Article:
“For many American Jews, though, the status quo is not a victory,” writes Eisner
This election highlighted how the two Jewish communities -American and Israeli – are trending farther apart. For many American Jews, the status quo is not a victory. It is a source of worry, frustration, alienation and even rupture. The hallmarks of the American Jewish experience — acceptance as a minority in a country built on the values of religious pluralism and social assimilation — increasingly conflict with an ascendant religious nationalism in Israel.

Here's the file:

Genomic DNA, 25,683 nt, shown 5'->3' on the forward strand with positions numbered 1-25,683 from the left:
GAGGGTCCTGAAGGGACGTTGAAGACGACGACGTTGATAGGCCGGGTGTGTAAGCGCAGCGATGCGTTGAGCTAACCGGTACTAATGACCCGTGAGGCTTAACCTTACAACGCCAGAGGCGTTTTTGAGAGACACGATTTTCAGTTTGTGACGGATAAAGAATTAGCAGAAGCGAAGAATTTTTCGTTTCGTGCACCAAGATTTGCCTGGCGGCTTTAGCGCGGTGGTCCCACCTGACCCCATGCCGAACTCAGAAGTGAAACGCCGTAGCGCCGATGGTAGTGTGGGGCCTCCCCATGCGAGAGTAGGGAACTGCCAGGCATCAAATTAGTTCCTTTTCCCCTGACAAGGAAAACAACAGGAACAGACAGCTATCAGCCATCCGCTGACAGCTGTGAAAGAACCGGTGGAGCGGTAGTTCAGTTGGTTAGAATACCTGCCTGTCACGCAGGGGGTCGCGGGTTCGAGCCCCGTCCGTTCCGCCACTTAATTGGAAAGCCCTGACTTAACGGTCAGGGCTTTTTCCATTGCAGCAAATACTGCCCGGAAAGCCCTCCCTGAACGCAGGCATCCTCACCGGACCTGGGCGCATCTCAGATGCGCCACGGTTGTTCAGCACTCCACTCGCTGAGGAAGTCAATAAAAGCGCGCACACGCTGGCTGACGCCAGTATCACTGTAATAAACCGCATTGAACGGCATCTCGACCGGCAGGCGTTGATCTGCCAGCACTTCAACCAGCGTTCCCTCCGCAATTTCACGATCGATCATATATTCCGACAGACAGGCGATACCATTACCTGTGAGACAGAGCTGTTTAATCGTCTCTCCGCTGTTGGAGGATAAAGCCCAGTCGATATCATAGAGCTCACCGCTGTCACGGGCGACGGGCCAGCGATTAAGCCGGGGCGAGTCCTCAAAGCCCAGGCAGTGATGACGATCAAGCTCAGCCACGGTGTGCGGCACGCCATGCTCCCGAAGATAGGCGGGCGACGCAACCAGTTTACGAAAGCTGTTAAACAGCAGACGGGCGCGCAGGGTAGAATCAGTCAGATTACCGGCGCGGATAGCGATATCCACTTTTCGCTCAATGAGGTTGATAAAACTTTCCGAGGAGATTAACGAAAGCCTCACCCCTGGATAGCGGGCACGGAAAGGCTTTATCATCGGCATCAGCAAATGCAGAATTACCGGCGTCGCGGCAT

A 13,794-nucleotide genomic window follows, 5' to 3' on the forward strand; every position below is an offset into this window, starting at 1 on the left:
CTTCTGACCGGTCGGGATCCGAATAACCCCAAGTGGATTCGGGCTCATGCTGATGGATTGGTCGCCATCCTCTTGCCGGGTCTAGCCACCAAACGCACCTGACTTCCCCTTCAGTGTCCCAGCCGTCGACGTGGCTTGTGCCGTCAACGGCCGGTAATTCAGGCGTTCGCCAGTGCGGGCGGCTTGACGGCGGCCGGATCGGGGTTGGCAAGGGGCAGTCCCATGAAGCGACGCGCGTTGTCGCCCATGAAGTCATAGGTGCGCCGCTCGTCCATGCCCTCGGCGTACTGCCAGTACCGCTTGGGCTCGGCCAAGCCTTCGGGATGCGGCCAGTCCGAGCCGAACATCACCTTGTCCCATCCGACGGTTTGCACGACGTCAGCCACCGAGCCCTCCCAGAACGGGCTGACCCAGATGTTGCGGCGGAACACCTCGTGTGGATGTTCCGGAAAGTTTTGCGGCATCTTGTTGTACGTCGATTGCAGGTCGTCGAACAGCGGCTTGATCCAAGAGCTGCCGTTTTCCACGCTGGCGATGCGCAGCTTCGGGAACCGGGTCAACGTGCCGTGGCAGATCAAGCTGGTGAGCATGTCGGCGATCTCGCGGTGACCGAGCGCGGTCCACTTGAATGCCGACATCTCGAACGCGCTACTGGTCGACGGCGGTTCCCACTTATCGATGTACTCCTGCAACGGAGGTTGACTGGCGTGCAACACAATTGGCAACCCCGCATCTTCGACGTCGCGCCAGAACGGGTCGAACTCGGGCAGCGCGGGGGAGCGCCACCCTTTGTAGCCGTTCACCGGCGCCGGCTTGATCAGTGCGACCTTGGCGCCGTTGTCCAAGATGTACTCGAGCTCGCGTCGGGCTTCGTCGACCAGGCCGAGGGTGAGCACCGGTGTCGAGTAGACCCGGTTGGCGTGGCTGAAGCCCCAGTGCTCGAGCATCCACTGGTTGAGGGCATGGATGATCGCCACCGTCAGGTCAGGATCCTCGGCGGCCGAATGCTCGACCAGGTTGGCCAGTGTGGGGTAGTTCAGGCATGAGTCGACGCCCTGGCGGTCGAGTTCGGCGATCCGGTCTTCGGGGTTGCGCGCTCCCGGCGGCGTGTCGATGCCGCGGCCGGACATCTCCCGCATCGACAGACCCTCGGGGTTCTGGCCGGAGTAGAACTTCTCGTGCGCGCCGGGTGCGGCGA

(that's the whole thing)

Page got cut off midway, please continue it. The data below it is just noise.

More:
The Jewish State bill in last year’s Jubilee in defiance of YHVH’s instructions is splitting the House of Judah. Rather than call all of YHVH’s people home, the Jewish Chabad cabal with its emerging supremacy doctrine would rather scatter than gather people.
The Orthodox’s stance is that if you’re not one of them, you are a Noahide. This unspoken attitude affects non-Orthodox Jews and Christians alike and it is the spearhead for the coming Antichrist.